Abby Dees July 16th, 2011 at 3:07 pm

I’m always amazed by the way a family can be willing to dig in to their old attitudes. In these cases it is important to find some compassion for them while also insisting on some level that they know who you are. In other words, sometimes you need to speak your mind and then leave it be for a bit. For example: “I love you, Dad, and I always will, but you are going to have to accept who I am some day if we’re going to have a happy relationship. I’m not going to change, but I will always love you regardless.” This kind of compassion is hard when you just want to make someone you love GET IT right this very minute.

Teddy Partridge July 16th, 2011 at 3:08 pm

One of the best pieces of advice in your book is “it’s okay to decline to answer.” I think it helps folks who read your book to understand that while you’ve made every effort to phrase the questions fairly and neutrally, not everyone’s ready to answer them.

And not everyone’s ready to hear those answers, either! It’s very good advice. I read the book in two sittings, and realized it’s a very Loooooong conversation if had all at once. People will do well to read it, and re-read it, with an idea about what to ask and answer when they want to.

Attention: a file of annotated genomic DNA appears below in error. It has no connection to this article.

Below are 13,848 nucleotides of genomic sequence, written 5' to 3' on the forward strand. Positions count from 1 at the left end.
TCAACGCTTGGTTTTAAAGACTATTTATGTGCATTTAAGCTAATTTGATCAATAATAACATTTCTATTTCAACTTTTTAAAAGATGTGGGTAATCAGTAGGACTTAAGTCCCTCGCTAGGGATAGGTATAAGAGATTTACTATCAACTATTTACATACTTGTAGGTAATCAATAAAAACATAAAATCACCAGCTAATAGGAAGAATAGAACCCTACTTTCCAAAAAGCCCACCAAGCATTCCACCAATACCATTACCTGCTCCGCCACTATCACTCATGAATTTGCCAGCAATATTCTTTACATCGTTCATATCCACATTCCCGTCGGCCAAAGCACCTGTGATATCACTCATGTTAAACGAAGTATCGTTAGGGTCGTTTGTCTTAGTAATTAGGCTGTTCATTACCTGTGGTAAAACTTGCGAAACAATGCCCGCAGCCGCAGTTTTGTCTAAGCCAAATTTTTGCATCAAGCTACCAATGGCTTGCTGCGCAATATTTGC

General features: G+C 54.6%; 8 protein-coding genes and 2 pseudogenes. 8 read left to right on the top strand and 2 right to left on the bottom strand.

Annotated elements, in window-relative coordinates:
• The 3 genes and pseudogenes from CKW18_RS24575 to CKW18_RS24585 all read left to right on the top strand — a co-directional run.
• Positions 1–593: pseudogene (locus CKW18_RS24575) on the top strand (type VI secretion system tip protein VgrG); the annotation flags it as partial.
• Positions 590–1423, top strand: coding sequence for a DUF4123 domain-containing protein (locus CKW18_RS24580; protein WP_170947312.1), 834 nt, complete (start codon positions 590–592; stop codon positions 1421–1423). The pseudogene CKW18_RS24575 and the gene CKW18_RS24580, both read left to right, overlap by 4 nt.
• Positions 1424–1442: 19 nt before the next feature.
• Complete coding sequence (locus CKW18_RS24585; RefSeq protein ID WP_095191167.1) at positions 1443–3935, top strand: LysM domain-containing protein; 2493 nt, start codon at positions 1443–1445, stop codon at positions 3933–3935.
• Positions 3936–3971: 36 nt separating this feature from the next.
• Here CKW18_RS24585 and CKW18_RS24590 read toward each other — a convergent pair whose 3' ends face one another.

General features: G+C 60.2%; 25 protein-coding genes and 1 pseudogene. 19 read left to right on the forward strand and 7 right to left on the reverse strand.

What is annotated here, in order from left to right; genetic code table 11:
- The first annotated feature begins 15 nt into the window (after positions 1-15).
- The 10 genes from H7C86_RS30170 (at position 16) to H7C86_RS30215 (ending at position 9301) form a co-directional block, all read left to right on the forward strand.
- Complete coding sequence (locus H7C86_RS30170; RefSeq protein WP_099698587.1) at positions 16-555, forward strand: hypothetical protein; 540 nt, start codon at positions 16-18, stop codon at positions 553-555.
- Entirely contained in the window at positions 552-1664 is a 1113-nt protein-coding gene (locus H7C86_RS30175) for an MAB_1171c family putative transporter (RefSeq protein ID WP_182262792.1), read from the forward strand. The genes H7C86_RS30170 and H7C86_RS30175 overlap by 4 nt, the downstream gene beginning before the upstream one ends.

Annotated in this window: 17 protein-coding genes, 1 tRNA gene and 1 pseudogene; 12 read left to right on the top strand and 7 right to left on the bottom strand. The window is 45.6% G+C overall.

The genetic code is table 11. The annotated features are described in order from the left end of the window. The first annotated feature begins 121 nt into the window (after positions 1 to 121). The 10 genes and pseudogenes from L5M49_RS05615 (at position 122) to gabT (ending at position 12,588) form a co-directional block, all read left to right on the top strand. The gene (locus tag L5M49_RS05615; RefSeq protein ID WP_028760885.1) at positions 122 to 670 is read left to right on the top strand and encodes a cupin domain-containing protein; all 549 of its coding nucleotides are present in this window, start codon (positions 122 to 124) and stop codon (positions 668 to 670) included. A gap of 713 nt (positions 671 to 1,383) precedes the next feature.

Abby Dees July 16th, 2011 at 3:09 pm
In response to Mauimom @ 71

Yeah, and this sort of scattered thing means that there’s room for lots of gossip and not a lot of getting down to it. You do have to use the tools you have, though. For example, I’m having a love-hate relationship with Facebook, but I am also seeing how I can use it to gently present some new ideas to other people in my life. Pictures of my partner and me on vacation together, my thoughts for the day. It’s not the deepest thing in the world but it has a way of normalizing what might have seemed alien before.